As the long-standing British Airways dispute came to an end with a deal that included concessions being reinstated and pay rises of up to 5 per cent, Hammond said that wages in the rail sector had gone up faster than in any other industry. He reckoned that rail operating costs had risen by Ã‚Â£1.7bn over a decade and fares were likely to up for the next three years by 3 per cent.
“Ensuring that Britain’s railways become affordable for passengers and taxpayers will need everyone in the industry to work together,” Hammond said. “A 21st century rail network needs 21st century employment practices, from the boardroom to the shopfloor. With fares and levels of taxpayer support already so high, it would be simply irresponsible for us to ignore this issue any longer. Addressing inefficient working practices and excessive wage demands will form a key part of the strategy for building a sustainable and affordable railway.”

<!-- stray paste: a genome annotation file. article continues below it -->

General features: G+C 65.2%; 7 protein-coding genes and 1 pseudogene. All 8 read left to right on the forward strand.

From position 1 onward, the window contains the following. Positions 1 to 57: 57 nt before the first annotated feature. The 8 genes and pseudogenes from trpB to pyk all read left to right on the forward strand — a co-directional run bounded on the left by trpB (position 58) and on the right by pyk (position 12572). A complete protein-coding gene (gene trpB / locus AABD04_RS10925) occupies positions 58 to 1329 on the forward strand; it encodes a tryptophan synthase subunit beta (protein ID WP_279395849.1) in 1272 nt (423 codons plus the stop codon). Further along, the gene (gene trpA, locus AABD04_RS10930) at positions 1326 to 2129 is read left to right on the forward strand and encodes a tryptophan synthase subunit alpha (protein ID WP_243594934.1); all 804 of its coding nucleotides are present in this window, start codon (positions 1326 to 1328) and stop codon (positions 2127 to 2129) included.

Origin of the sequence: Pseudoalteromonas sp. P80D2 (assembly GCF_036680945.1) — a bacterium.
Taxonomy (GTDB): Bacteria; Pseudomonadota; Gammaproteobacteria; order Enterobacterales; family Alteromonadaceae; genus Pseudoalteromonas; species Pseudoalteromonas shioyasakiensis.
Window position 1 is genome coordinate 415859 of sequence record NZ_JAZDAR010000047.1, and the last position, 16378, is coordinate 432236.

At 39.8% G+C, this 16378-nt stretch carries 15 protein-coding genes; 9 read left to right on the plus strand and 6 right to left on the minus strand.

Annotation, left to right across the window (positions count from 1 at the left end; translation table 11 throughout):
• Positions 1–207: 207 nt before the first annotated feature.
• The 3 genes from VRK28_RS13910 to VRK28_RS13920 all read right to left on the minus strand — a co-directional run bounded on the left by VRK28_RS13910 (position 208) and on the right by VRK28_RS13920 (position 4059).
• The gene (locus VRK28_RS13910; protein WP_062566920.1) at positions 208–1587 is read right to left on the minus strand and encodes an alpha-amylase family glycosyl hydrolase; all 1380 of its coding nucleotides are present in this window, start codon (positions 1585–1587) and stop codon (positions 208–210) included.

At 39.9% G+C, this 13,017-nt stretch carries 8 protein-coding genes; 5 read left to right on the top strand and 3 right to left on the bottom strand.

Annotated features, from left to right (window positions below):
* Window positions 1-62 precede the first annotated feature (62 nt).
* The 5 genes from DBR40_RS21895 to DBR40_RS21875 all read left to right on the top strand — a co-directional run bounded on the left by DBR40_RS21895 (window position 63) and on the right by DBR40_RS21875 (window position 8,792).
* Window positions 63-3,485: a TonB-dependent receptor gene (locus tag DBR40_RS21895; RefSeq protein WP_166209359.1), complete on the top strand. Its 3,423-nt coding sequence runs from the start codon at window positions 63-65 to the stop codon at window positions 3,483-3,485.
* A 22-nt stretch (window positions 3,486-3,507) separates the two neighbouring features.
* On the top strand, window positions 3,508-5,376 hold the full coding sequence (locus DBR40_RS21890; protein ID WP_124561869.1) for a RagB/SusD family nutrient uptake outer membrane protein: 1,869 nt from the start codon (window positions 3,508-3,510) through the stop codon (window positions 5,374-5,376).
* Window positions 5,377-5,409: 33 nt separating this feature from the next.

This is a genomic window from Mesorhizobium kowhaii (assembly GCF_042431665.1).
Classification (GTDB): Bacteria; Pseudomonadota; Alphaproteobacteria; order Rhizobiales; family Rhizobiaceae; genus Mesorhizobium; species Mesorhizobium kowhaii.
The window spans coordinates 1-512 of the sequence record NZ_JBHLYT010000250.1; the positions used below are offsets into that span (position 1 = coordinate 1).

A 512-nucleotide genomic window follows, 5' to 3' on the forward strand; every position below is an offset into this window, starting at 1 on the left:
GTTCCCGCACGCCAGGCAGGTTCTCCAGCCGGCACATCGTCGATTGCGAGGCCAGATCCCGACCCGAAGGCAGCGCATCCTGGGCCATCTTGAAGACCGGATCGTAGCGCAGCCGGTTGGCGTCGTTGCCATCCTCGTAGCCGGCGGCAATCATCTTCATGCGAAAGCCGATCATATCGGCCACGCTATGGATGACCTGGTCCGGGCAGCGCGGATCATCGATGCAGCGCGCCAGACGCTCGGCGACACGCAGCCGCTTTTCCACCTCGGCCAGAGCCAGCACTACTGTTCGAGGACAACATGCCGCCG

However, Bob Crow, the general secretary of the RMT union, said of Hammond’s comments: “This is class war in the raw, with its roots planted deep in the playing fields of Eton.”
And Gerry Doherty, the leader of the TSSA rail union, said: “The fault lies exclusively with the Tories for selling off an industry which in the rest of the Europe is still owned by the state and run more cheaply as a public service